The future holds exciting possibilities for space travel and here are the reasons why:
The idea of traveling in space is a fascinating subject that has garnered the attention of generations for decades. The future of space tourism is a trending topic of today because wealthy corporations, individual venture capitalists, and private companies such as Blue Origin and Virgin Galactic are funding for low earth orbit travel (LEO). We have the technology to send people into the upper stratosphere (sending the space shuttle into LEO) which is about 50â€“65 miles altitude above Earth and even building a space hotel such as the International Space Station however, the costs are very high to do so.
We do not have an infrastructure built for space currently that is why going to space is so expensive. In the future however, the cost of going to space is going to go down drastically. We will have built a space elevator, established a moon base, and maybe a Mars colony by the end of the century.
More private companies will open up and provide space tourism as it becomes more commercially available in the upcoming decades. Private funding will increase in demand. As technology advances, the time will decrease to travel in space as faster and fuel-efficient rockets and shuttles are made. New and improved versions of spaceships will have new spacecraft designs which will provide longer orbital stays aboard the ship and space habitats. We will have a chance to experience space in zero gravity with stunning views of the Earth as time progresses and space traveling becomes more accessible to the public in the coming decades.
Reusable rockets are going to be the future of space travel simply because of their ability to cut down the costs of owning and operating rockets for space access. It will also be more lightweight and environmentally friendly.
-Regulatory issues are delaying space tourism as licensing requirements and agreements with the government agencies because they have to approve: human spaceflight activities, safety concerns, environmental impacts, and testing.
-Escaping the Earthâ€™s velocity while maintaining fuel is no easy task for space tourism. We would need experienced pilots for the tasks.
-Space debris impacts for objects traveling at high speeds will become a major problem as it becomes more commercially available.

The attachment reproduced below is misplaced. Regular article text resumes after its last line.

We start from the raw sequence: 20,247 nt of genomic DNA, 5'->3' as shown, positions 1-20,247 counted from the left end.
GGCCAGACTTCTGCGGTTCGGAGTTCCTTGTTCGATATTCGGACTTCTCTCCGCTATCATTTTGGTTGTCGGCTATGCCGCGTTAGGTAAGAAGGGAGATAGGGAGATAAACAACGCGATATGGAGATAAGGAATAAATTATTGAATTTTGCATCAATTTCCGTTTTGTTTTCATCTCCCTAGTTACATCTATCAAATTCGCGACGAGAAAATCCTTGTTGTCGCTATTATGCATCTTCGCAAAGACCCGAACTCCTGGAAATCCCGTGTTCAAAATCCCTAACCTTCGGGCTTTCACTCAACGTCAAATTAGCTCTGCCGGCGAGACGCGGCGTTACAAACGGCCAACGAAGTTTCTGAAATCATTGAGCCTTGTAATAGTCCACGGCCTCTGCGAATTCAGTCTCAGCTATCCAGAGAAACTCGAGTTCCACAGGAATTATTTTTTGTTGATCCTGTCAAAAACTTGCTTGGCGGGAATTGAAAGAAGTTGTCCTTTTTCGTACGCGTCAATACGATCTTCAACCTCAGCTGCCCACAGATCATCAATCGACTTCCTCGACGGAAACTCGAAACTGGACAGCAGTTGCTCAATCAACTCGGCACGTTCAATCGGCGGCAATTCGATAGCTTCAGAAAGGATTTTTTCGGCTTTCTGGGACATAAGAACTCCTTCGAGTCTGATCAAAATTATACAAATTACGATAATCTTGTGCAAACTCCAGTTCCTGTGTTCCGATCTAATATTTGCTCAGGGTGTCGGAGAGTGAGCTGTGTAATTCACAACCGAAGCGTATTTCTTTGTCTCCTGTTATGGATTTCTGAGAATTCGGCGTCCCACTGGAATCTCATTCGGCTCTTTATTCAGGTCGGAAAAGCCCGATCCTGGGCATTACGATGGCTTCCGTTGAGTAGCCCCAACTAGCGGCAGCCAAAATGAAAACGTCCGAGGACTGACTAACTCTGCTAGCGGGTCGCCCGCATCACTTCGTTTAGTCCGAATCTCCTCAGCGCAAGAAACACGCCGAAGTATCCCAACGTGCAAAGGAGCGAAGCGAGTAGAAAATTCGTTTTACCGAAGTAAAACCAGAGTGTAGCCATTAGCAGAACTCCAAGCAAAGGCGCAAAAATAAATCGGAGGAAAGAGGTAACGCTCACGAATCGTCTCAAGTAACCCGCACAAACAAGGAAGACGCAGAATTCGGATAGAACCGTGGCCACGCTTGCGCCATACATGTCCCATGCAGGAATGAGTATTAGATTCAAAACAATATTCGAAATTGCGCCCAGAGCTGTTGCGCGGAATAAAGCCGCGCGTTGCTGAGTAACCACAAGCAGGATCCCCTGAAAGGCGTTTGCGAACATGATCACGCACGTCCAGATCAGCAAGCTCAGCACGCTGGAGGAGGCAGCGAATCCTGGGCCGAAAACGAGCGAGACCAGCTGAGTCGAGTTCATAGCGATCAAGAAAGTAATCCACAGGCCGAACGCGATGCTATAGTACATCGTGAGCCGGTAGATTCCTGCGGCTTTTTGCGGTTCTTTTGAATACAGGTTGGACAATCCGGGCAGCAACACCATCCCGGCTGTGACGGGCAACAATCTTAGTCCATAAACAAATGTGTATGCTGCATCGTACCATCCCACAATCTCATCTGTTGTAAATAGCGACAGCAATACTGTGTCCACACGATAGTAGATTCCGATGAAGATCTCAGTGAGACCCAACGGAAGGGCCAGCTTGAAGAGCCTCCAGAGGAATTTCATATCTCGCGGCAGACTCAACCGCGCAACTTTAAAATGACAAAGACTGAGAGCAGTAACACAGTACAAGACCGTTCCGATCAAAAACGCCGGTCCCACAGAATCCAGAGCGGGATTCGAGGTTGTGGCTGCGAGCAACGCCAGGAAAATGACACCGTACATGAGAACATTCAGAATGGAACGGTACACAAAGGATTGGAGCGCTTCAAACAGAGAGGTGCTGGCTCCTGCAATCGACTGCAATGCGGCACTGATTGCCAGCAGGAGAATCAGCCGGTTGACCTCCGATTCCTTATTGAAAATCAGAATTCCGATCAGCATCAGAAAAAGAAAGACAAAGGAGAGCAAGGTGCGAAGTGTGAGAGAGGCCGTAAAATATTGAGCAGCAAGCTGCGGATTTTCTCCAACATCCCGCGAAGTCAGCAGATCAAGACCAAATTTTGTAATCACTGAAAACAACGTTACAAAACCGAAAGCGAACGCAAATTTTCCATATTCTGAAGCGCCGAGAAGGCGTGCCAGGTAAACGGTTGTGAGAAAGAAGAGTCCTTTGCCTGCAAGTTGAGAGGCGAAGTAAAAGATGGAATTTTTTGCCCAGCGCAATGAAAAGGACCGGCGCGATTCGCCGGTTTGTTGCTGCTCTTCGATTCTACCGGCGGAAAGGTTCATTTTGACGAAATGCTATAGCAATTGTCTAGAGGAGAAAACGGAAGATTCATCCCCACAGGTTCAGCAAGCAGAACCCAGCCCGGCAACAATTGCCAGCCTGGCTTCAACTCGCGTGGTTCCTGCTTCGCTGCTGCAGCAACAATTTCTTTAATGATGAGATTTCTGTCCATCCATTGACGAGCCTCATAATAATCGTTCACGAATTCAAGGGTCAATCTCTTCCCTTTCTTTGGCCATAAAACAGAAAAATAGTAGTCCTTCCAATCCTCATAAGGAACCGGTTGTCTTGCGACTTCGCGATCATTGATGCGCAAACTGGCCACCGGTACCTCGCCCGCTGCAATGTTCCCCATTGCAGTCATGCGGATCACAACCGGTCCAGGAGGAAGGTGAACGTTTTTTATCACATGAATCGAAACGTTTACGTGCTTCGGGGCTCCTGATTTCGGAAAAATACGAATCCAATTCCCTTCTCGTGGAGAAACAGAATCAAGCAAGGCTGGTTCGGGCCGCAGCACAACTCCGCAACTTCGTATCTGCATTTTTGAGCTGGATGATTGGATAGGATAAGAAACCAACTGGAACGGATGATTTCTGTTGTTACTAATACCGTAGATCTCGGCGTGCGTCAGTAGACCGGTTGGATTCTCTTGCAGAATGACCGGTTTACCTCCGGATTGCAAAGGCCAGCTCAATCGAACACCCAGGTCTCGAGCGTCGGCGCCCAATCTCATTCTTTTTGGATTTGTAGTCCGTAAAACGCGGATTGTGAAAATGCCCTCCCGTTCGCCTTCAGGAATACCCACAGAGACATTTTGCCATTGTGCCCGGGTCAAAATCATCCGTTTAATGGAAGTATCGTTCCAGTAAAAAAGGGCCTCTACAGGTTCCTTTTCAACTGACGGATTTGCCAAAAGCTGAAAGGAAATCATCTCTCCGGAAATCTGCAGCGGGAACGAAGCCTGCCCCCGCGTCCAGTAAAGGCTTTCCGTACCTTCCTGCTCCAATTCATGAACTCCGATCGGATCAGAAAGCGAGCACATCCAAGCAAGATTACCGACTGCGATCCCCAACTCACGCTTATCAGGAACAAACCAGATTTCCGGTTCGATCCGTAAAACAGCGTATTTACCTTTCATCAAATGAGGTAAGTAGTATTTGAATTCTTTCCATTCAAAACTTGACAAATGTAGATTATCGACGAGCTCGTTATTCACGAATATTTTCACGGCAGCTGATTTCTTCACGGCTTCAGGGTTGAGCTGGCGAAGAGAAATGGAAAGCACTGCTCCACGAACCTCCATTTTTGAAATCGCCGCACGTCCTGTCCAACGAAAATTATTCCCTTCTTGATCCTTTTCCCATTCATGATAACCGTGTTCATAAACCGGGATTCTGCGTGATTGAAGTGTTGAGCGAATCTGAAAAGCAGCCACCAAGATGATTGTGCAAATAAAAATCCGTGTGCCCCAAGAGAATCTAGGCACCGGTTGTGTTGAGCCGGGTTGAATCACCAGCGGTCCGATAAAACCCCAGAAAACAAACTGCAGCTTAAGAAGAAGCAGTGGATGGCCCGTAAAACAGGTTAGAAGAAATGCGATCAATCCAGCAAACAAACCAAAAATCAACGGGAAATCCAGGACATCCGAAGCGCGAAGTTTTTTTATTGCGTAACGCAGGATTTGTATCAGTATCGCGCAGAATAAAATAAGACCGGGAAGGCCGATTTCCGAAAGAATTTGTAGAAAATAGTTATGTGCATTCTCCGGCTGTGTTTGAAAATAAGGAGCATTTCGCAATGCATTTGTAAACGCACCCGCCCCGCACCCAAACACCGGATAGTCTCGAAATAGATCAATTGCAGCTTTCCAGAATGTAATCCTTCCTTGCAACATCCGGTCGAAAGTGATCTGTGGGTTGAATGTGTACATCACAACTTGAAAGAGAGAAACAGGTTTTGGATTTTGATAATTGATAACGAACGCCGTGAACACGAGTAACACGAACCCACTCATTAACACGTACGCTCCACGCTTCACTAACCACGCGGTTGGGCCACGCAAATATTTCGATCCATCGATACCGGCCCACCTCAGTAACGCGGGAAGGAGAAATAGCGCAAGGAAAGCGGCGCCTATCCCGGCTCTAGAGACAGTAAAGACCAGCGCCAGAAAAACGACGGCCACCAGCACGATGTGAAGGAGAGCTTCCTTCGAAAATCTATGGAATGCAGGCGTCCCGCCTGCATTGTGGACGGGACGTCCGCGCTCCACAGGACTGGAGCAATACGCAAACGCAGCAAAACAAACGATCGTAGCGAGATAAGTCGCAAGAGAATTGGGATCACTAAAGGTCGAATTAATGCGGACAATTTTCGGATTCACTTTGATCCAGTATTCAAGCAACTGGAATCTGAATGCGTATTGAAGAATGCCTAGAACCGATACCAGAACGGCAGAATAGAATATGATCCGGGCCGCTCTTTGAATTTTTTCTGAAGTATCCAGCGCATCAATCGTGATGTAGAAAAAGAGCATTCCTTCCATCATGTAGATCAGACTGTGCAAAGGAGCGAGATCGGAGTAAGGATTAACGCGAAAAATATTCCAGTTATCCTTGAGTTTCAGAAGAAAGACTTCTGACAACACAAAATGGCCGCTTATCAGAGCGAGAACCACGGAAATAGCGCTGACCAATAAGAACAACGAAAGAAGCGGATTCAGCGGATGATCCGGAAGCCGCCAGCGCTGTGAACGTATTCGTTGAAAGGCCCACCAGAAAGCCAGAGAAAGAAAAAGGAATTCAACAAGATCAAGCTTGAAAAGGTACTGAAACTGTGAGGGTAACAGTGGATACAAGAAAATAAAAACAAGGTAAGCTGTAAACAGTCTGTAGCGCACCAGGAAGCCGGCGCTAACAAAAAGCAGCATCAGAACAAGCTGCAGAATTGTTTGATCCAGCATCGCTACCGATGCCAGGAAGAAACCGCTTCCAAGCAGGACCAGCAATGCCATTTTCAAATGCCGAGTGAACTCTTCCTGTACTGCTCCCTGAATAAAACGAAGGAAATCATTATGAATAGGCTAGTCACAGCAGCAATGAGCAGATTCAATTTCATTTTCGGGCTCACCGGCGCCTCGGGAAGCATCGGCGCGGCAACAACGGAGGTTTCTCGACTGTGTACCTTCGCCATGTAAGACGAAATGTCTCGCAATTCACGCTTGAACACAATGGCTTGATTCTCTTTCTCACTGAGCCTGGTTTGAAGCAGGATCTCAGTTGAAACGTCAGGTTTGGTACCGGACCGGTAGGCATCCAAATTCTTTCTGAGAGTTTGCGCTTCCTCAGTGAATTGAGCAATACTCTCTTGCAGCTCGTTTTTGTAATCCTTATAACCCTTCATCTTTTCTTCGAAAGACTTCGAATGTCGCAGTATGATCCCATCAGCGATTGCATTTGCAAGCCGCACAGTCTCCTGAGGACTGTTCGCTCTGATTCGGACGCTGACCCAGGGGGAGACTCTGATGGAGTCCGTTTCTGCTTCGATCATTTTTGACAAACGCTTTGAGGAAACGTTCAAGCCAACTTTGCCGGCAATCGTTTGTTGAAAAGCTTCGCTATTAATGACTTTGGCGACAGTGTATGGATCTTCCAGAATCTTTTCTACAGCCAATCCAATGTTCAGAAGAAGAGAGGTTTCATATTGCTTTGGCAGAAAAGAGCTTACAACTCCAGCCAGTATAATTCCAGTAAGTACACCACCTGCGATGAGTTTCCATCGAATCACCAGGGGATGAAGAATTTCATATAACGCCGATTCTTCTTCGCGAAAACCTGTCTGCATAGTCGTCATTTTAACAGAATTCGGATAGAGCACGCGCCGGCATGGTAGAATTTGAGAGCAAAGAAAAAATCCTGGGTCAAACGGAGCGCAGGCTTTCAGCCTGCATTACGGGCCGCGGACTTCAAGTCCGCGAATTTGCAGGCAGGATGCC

-Long term space travel has effects on our bones and exposure to radiation can cause harm to our bodies.
-We are waiting for technology to catch up as Innovating design of ships and rockets will save costs and fuels as it is a very difficult task.
In the next 20â€“30 years it is likely a possibility that humans will have built a lunar base on the moon. Orbital and suborbital space flights will be common.
Structures built in space, known as space habitats, will provide a unique experience for tourists as they provide extended period of stay in space in couple of decades. More nations will join as space tourism takes full effect and space habitats will become a commonplace by next century. A few companies will work and open up a luxurious space hotel that will orbit the Earth. Private space touring companies are already working on a space shuttle that can transport people from Earth to space hotel.
Space tourism/traveling used to be just in the realms of astronauts and NASA experts, is no longer true. This century will allow the civilians to be able to venture beyond the Earthâ€™s atmosphere than ever before.
By next century, lunar mining, and asteroid mining might become a reality. By sending artificial intelligent machines and probes to extract valuable minerals and materials.
In the next 1â€“3 centuries, we will have many space habitats built for sustainable living in space such as an Oâ€™Neill colony (An enclosed structure built in space for human colonies). This will allow humans to travel in and out of space regularly. Humans will live, work, and holiday in space. It is at this time that regular human space-ship flight will become mainstream.
For the far future however, when we are a space-faring planetary species, humans are going to thank our generation for paving the way for space and serving as a foundation for space travel.
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-Waldek, S. (2022, October 12). The past, present, and future of space tourism. AFAR Media. The Past, Present, and Future of Space Tourism